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Chapter 51 Disorders of Brain Function

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1 Chapter 51 Disorders of Brain Function

2 Conditions Causing Injury to the Brain
Trauma Tumors Stroke Metabolic derangements Degenerative disorders

3 Common Pathways of Brain Damage
The effects of ischemia Excitatory amino acid injury Cerebral edema Injury due to increased intracranial pressure (ICP)

4 Hypoxia and Ischemia Hypoxia
A deprivation of oxygen with maintained blood flow Ischemia Reduced or interrupted blood flow Focal cerebral ischemia: stroke Global cerebral ischemia: myocardial infarction

5 The large hemorrhage in this adult brain arose in the basal ganglia region of a patient with hypertension. This is one cause for a "stroke".

6 A blood clot is seen over the external surface of the dura
A blood clot is seen over the external surface of the dura. Thus, this is an epidural hematoma. Such a location for hemorrhage is virtually always the result of trauma that causes a tear in the middle meningeal artery.

7 Injury From Excitatory Amino Acids
Definition Injury to neurons caused by overstimulation of receptors for specific amino acids that act as excitatory neurotransmitters Causes Stroke Hypoglycemic injury Trauma to chronic degenerative disorders such as Huntington disease and Alzheimer dementia

8 The cerebral arterial circulation at the base of the brain is diagrammed here. A berry aneurysm is diagrammed at the final bifurcation of the right internal carotid artery. The most common locations for berry aneurysms are in the region of the anterior communicating and anterior cerebral, at the trifurcation of the middle cerebral, and at the bifurcation of internal carotid with posterior communicating. Vertebral-basilar aneurysms comprise <10% of cases. Multiple aneurysms occur in about 20 to 30% of cases.

9 The white arrow on the black card marks the site of a ruptured berry aneurysm in the circle of Willis. This is a major cause for subarachnoid hemorrhage.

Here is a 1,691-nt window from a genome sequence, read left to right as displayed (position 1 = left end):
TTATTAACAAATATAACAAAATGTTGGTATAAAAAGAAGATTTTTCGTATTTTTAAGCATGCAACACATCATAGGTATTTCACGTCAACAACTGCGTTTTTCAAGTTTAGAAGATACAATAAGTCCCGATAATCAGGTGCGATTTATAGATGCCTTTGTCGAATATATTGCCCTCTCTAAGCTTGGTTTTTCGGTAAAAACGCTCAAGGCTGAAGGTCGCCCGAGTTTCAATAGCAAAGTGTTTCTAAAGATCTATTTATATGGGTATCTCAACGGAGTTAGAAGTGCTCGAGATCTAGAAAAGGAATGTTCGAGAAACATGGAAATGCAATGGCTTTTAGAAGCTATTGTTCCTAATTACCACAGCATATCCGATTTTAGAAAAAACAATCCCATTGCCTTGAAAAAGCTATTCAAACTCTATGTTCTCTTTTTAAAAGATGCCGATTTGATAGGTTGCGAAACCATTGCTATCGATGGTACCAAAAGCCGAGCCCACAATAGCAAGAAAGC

10 The circle of Willis has been dissected, and three berry aneurysms are seen. Multiple aneurysms are seen in about 20-30% of cases of berry aneurysm. Such aneurysms are "congenital" in the sense that the defect in the arterial wall is present from birth, but the actual aneurysm takes years to develop, so that rupture is most likely to occur in young to middle age adults.

11 The subarachnoid hemorrhage from a ruptured aneurysm is more of an irritant producing vasospasm than a mass lesion.

12 Another cause for hemorrhage, particularly in persons aged 10 to 30, is a vascular malformation. Seen here is a mass of irregular, tortuous vessels over the left posterior parietal region.

13 The intraventricular and intracerebral hemorrhage seen here was due to a ruptured vascular malformation. The hemorrhage from such a lesion (which is most often histologically an arteriovenous malformation--AVM) can be intracerebral or extend into ventricles or subarachnoid space.

14 The characteristic location of the hemorrhage in this brain is consistent with a fall backwards resulting in a contrecoup injury to the inferior frontal and temporal lobes. This has resulted in extensive contusions and subarachnoid hemorrhage.

15 Question Which of the following is not a common cause of neural injury? Recreational drug use Ischemia Excitatory amino acids Cerebral edema Increased intracranial pressure (ICP)

16 Answer Recreational drug use: Drug use can cause damage, but it is not a common cause. Ischemia Excitatory amino acids Cerebral edema Increased intracranial pressure (ICP)

17 Intracranial Pressure
Increased ICP is a common pathway for brain injury. Obstruction of cerebral blood flow, destruction of brain cells, displacement of brain tissue, and damage to delicate brain structures Cranial cavity 10% blood, 80% brain tissue, 10% CSF Normal ICP 0–15 mm Hg

18 Brain Herniation Cingulate Involves cerebral artery
Clinical sign: leg weakness Central transtentorial Involves reticular activating system and corticospinal tract Clinical signs: altered level of consciousness, decorticate posturing, rostral-caudal deterioration

19 Brain Herniation (cont.)
Uncal Involves cerebral peduncle, oculomotor nerve, posterior cerebral artery, cerebellar tonsil, respiratory center Clinical signs: hemiparesis, pupil dilation, visual field loss, respiratory arrest

20 Hydrocephalus Definition
An abnormal increase in CSF volume in any part or all of the ventricular system Enlargement of the CSF compartment occurs Types Communicating Decreased absorption of CSF Noncommunicating Overproduction of CSF

21 Cerebral Edema Vasogenic edema
Occurs with conditions that impair the function of the blood-brain barrier and that allow transfer of water and protein from the vascular into the interstitial space Cytotoxic edema Involves an increase in intracellular fluid Interstitial cerebral edema Edema of the central white matter, as in hydrocephalus, affecting the brain

22 Classifications of Skull Fractures